If you have been following TBTP, you are aware that an enormous tranche of American cultural works entered the public domain on January 1, 2021. One of the real treasures that is now freely available is The Great Gatsby . Most survivors of the U.S. educational system have been exposed to F.Scott Fitzgerald’s iconic novel, but if you haven’t read the book now is the time to get a digital copy for free. The Standard Ebooks edition is the first public domain edition I know of online.
The novel is a colorful study of America’s Jazz Age—a term said to be coined by Fitzgerald himself—complete with wealthy socialites living in hedonistic abandon, libertine flappers, jazz bands, roaring roadsters, and greasy speakeasies populated with shady grifters. Contrasted against the glamorous lives of wealthy socialites is the entrenched lower class, who live in gray, dingy squalor among smoldering ash-heaps. Fitzgerald uses the setting to examine the American Dream: the idea that anyone in America can achieve success through hard work and dedication. Gatsby has spent his life reaching for his dream. Some say he’s already achieved it. But has he? Is the dream even real for the hard-working poor that Gatsby and Tom race past in their glittering cars on the way to the decadent city?Fitzgerald wrote much of his real life into the novel. Like Carraway, he was a Midwesterner educated at an Ivy-league school who went to live on Long Island. Despite his meager finances he hobnobbed with socialites, and spent his career struggling for money to maintain the grand style his romantic interests were accustomed to.The cover art, titled Celestial Eyes, was commissioned from Francis Cugat, who completed it before the novel was finished. The huge eyes gazing down on the blazing city so moved Fitzgerald that he wrote them into the story.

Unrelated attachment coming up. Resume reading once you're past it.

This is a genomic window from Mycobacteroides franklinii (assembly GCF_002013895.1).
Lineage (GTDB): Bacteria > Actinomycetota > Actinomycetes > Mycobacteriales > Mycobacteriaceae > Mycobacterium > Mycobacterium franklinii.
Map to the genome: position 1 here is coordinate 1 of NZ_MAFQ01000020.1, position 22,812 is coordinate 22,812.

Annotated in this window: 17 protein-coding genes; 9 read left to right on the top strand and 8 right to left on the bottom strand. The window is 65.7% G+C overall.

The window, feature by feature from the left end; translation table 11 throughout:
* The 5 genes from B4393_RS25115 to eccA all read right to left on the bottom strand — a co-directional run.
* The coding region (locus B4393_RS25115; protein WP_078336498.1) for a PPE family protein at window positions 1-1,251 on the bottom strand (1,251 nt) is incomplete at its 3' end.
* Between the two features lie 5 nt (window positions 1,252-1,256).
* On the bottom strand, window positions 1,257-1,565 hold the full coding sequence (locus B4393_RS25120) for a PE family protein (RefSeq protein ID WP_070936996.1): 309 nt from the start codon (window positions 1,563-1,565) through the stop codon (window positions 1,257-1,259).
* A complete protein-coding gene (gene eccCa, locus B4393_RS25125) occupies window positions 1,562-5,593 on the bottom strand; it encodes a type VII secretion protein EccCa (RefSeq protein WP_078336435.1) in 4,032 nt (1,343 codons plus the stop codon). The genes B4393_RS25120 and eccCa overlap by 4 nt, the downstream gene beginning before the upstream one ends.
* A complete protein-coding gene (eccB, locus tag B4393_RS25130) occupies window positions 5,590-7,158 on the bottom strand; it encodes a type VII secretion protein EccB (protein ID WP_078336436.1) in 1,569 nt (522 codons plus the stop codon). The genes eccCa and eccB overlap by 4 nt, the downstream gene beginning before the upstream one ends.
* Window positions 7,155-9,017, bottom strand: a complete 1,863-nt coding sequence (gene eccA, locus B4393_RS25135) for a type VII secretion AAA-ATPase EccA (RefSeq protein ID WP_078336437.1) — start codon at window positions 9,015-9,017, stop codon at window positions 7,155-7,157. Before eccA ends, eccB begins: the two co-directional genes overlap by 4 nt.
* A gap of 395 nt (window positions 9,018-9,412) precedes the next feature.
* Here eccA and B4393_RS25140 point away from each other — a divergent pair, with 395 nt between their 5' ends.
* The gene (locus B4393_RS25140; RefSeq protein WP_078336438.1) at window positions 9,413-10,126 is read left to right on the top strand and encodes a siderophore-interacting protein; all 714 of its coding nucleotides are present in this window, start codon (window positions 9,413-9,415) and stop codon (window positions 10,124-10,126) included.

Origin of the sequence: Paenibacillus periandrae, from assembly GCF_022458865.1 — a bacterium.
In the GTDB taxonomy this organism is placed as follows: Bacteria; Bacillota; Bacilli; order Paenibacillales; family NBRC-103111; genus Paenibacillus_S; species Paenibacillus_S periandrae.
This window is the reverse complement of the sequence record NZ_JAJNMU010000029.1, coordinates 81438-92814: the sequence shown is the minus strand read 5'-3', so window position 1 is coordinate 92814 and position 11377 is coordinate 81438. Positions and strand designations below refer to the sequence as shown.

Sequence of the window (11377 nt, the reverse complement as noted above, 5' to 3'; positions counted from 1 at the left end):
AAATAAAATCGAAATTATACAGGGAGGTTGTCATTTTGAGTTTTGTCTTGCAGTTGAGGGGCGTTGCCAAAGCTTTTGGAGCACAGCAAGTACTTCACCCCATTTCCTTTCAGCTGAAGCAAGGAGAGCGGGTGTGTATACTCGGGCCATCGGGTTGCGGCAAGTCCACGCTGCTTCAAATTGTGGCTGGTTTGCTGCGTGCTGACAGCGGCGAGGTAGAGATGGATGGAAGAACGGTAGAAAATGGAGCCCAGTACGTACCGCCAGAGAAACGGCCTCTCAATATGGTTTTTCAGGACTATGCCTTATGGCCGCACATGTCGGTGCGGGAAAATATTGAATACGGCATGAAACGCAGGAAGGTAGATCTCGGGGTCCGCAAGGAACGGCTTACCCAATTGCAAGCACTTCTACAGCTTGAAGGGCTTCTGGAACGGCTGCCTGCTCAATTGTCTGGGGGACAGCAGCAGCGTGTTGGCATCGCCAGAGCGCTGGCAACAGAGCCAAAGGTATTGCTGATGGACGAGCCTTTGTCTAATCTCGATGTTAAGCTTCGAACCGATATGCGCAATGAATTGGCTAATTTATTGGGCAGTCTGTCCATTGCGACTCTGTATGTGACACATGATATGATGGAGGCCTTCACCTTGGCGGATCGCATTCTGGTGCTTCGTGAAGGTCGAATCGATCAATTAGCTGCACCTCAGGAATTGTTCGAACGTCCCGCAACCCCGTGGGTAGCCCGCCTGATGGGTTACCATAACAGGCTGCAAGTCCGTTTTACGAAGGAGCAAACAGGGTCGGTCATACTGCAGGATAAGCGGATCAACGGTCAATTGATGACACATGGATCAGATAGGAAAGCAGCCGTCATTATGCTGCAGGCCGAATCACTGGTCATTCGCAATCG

Fitzgerald saw the novel as a purely artistic work, free of the pulp pandering required by his shorter commissions—but despite that, contemporary reviews were mixed, and it sold poorly. Fitzgerald thought it a failure, and died believing the novel to be fatally obscure. Only during World War II did it come back to the public consciousness, buoyed by the support of a ring of writers and critics and printed as an Armed Service Edition to be sent to soldiers on the front. Now it is an American classic.
This ebook is only thought to be free of copyright restrictions in the United States. It may still be under copyright in other countries. If you’re not located in the United States, you must check your local laws to verify that the contents of this ebook are free of copyright restrictions in the country you’re located in before downloading or using this ebook.